Rimmed three-piece can construction involves several stages;
· Forming a tube and welding or soldering the seam of the sides
· Joining the bottom end to the tube
· Printing or attaching labels to the can
· Filling the can with content; sterilization or retorting is required for many food products
· Joining the wall and top "end".
Double seam rims are crucial to the joining of the wall to a top or bottom surface. An extremely tight fit between the pieces must be accomplished to prevent leakage; the process of accomplishing this radically deforms the rims of the parts. Part of the tube that forms the wall is bent, almost at its end, turning outward through 90 degrees, and then bent further, toward the middle of the tube, until it is parallel to the rest of the tube, a total bend of 180 degrees.
The outer edge of the flat piece is bent against this toward the middle of the tubular wall, until parallel with the wall, turning inward through 90 degrees. The edge of bent portion is bent further through another 90 degrees, inward now toward the axis of the tube and parallel to the main portion of the flat piece, making a total bend of 180 degrees. It is bent far enough inward that its circular edge is now slightly smaller in diameter than the edge of the tube. Bending it yet further, until it is parallel with the tube's axis, gives it a total bend of 270 degrees. It now envelops the outward rim of the tube.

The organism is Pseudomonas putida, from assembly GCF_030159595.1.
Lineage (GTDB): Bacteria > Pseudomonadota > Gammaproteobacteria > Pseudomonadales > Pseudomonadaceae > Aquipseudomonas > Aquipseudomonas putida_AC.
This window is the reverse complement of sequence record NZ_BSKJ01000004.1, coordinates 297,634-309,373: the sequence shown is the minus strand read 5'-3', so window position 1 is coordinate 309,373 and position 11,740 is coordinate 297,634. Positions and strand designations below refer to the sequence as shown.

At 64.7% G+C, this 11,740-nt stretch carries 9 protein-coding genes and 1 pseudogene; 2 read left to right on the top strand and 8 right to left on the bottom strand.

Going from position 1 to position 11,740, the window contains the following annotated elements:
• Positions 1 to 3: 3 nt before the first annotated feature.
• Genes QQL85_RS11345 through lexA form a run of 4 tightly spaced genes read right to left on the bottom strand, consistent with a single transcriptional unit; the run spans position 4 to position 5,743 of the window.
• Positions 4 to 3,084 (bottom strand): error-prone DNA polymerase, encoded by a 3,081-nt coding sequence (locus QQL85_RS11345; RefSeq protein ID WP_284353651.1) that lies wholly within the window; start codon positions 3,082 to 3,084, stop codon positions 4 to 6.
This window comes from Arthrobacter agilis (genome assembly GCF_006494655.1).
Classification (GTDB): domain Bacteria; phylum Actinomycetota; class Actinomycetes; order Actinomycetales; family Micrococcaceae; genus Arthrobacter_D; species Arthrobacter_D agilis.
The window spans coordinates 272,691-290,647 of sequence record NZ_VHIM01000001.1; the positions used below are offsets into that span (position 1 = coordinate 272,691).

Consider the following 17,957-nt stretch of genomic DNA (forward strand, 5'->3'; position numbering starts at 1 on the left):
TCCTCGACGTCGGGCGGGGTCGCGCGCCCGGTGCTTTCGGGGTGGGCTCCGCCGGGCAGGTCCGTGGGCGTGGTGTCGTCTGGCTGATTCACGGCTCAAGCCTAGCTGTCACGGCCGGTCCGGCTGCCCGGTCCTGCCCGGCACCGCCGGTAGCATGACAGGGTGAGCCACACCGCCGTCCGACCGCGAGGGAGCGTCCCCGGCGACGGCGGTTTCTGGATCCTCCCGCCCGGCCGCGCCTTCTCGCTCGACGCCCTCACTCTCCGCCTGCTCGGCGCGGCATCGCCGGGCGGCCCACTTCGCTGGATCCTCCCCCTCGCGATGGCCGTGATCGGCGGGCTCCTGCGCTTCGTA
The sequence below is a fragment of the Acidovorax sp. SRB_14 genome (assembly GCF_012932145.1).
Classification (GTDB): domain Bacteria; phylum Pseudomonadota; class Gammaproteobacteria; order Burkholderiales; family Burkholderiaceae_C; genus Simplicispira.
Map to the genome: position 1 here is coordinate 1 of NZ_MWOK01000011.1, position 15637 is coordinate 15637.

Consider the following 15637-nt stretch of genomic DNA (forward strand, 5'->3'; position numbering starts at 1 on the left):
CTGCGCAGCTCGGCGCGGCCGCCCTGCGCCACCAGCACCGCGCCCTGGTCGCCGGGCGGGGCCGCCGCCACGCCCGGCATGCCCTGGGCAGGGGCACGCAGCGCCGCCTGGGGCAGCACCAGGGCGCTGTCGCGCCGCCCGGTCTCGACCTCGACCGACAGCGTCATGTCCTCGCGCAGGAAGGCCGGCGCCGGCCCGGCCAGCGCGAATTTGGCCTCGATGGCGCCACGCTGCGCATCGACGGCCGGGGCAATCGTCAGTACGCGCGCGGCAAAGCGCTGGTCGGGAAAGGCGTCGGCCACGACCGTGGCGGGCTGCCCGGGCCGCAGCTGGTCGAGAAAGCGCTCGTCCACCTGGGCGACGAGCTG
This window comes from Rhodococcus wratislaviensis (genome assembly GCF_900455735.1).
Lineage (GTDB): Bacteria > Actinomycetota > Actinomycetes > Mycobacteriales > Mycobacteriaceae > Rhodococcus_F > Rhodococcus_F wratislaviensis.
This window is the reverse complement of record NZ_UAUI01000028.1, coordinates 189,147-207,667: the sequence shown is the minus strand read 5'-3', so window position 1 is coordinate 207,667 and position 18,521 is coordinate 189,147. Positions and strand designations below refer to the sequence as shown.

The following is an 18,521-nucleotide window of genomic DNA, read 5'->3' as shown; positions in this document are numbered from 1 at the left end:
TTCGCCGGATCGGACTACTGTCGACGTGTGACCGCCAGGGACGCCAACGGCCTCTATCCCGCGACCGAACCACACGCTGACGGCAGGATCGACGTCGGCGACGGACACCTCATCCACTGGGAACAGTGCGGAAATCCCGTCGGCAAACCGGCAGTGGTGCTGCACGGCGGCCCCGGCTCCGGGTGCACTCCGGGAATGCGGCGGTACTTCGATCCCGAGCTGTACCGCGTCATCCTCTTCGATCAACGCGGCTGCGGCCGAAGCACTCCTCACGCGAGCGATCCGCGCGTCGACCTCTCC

Looking outward from the axis of the tube, the first surface is the unbent portion of the tube. Slightly further out is a narrow portion of the top, including its edge. The outward-bent portion of the tube, including its edge, is still slightly further out. Furthest out is the 90-degree-bent portion of the flat surface.
The combined interacting forces, as the portion of the flat surface adjacent to the interior of the tube is indented toward the middle of the tube and then outward forward the axis of the tube, and the other bent portions of the flat piece and the tube are all forced toward the axis of the tube, drives these five thicknesses of metal against each other from inside and out, forming a "dry" joint so tight that welding or solder is not needed to strengthen or seal it. Illustrations of this process can be found here.